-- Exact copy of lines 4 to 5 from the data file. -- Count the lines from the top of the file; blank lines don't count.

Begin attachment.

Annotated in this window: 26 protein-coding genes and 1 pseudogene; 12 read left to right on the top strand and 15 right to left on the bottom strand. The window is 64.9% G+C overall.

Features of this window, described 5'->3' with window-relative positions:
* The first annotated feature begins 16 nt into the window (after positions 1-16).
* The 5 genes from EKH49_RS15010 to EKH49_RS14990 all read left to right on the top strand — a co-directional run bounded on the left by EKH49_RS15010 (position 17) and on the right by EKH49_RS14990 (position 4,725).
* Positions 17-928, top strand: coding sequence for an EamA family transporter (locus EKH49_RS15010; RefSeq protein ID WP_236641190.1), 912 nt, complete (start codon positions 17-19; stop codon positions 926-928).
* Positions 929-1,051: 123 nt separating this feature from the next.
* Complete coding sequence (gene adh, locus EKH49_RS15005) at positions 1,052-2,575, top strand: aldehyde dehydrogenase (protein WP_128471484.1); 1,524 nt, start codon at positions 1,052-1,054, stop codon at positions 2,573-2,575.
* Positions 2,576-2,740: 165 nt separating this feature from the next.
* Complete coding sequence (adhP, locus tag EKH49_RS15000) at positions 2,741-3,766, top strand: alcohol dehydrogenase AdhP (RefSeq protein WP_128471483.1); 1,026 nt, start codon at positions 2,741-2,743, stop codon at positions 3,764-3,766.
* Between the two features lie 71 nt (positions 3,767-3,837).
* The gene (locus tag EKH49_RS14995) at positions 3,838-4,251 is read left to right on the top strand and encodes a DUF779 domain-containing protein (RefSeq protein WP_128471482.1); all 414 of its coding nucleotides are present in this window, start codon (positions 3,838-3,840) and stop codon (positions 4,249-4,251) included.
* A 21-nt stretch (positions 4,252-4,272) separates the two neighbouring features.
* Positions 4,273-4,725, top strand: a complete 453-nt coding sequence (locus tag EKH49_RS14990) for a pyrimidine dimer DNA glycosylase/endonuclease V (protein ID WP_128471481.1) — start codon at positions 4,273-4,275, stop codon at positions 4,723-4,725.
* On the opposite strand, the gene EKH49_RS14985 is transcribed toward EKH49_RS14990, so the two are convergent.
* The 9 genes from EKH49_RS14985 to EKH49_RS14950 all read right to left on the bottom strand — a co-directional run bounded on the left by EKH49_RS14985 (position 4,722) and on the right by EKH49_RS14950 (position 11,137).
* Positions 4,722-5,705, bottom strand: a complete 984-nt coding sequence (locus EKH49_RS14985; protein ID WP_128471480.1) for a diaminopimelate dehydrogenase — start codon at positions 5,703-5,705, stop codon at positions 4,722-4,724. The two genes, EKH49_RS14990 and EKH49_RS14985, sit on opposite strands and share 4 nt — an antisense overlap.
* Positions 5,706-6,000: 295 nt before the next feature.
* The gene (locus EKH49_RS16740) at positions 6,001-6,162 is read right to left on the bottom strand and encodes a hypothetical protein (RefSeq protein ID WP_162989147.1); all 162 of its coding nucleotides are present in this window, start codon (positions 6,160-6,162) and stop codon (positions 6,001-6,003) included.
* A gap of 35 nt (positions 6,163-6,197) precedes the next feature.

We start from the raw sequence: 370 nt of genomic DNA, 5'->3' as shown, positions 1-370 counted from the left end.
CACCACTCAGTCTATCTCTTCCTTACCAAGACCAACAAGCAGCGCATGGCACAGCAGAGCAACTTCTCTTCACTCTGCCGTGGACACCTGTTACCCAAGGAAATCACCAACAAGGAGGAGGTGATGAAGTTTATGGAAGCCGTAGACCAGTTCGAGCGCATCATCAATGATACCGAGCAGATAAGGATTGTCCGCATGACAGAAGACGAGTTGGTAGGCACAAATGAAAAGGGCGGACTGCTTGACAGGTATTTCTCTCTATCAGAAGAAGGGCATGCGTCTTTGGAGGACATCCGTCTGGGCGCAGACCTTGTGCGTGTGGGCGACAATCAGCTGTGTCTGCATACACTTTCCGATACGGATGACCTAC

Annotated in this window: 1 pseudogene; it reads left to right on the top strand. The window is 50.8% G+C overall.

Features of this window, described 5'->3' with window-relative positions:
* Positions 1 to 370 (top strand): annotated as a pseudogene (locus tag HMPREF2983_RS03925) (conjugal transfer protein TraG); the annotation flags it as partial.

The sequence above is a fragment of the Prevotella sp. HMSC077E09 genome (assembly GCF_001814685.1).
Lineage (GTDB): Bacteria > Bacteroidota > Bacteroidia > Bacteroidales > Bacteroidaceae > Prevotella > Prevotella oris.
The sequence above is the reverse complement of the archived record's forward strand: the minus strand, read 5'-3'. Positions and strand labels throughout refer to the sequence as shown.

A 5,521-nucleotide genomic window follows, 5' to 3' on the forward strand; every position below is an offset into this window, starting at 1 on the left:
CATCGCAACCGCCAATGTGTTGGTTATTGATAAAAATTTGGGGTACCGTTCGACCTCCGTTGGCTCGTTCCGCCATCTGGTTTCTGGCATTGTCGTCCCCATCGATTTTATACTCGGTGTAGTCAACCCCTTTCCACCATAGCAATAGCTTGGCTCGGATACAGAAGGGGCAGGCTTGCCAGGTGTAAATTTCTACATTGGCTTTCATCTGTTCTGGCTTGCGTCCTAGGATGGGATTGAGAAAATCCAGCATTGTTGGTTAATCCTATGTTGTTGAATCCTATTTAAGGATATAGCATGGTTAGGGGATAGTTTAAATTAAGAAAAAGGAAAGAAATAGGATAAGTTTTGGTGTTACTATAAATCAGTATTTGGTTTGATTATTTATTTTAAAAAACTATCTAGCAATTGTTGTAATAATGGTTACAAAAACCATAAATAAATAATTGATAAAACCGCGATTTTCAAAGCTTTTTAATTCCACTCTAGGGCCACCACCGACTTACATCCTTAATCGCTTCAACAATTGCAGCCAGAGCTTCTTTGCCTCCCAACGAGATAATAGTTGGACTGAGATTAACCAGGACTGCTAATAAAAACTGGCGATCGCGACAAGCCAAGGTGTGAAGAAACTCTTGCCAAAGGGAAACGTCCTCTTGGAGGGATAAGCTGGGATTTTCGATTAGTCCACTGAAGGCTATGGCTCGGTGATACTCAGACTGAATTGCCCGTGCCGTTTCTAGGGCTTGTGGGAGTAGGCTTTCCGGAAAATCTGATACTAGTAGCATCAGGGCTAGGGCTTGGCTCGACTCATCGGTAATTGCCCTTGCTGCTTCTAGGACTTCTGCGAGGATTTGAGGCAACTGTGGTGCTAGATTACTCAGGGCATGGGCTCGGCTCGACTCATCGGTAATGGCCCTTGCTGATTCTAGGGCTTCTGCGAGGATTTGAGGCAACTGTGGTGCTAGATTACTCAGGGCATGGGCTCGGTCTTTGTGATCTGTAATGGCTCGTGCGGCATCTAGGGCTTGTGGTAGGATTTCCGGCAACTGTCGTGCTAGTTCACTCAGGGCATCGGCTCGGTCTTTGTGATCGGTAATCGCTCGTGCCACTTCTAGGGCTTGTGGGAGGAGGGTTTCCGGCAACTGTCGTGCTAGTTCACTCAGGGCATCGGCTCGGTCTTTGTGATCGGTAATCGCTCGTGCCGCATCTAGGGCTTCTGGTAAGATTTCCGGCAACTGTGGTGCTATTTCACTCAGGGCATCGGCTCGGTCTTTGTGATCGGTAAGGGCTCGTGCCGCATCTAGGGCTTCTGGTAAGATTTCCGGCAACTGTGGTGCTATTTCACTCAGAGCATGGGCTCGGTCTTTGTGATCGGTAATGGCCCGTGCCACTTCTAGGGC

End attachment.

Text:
* The 5 genes from EKH49_RS15010 to EKH49_RS14990 all read left to right on the top strand — a co-directional run bounded on the left by EKH49_RS15010 (position 17) and on the right by EKH49_RS14990 (position 4,725).
* Positions 17-928, top strand: coding sequence for an EamA family transporter (locus EKH49_RS15010; RefSeq protein ID WP_236641190.1), 912 nt, complete (start codon positions 17-19; stop codon positions 926-928).